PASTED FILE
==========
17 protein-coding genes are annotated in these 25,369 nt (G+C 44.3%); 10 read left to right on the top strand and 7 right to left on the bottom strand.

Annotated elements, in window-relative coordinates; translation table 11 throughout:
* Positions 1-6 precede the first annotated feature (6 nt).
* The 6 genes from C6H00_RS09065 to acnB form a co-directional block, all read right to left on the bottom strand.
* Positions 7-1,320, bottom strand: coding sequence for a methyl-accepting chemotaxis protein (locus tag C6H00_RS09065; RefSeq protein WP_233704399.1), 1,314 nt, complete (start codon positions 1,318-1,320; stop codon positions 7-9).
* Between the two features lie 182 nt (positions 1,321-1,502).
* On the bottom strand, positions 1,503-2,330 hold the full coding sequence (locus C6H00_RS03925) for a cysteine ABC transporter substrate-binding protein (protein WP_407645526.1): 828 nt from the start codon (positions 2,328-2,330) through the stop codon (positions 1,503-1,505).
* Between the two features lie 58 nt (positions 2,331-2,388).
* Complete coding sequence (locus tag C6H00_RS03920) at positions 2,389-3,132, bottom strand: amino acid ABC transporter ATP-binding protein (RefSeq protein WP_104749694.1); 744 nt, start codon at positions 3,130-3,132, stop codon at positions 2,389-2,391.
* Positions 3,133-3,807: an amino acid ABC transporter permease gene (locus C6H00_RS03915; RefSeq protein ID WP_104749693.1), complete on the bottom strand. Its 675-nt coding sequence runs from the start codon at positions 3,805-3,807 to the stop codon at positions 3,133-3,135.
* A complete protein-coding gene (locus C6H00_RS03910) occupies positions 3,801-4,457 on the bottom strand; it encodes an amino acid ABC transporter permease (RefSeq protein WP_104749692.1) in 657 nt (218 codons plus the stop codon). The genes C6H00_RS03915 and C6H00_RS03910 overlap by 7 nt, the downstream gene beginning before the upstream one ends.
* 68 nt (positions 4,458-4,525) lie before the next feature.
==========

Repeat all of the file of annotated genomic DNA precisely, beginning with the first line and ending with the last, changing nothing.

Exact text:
17 protein-coding genes are annotated in these 25,369 nt (G+C 44.3%); 10 read left to right on the top strand and 7 right to left on the bottom strand.

Annotated elements, in window-relative coordinates; translation table 11 throughout:
* Positions 1-6 precede the first annotated feature (6 nt).
* The 6 genes from C6H00_RS09065 to acnB form a co-directional block, all read right to left on the bottom strand.
* Positions 7-1,320, bottom strand: coding sequence for a methyl-accepting chemotaxis protein (locus tag C6H00_RS09065; RefSeq protein WP_233704399.1), 1,314 nt, complete (start codon positions 1,318-1,320; stop codon positions 7-9).
* Between the two features lie 182 nt (positions 1,321-1,502).
* On the bottom strand, positions 1,503-2,330 hold the full coding sequence (locus C6H00_RS03925) for a cysteine ABC transporter substrate-binding protein (protein WP_407645526.1): 828 nt from the start codon (positions 2,328-2,330) through the stop codon (positions 1,503-1,505).
* Between the two features lie 58 nt (positions 2,331-2,388).
* Complete coding sequence (locus tag C6H00_RS03920) at positions 2,389-3,132, bottom strand: amino acid ABC transporter ATP-binding protein (RefSeq protein WP_104749694.1); 744 nt, start codon at positions 3,130-3,132, stop codon at positions 2,389-2,391.
* Positions 3,133-3,807: an amino acid ABC transporter permease gene (locus C6H00_RS03915; RefSeq protein ID WP_104749693.1), complete on the bottom strand. Its 675-nt coding sequence runs from the start codon at positions 3,805-3,807 to the stop codon at positions 3,133-3,135.
* A complete protein-coding gene (locus C6H00_RS03910) occupies positions 3,801-4,457 on the bottom strand; it encodes an amino acid ABC transporter permease (RefSeq protein WP_104749692.1) in 657 nt (218 codons plus the stop codon). The genes C6H00_RS03915 and C6H00_RS03910 overlap by 7 nt, the downstream gene beginning before the upstream one ends.
* 68 nt (positions 4,458-4,525) lie before the next feature.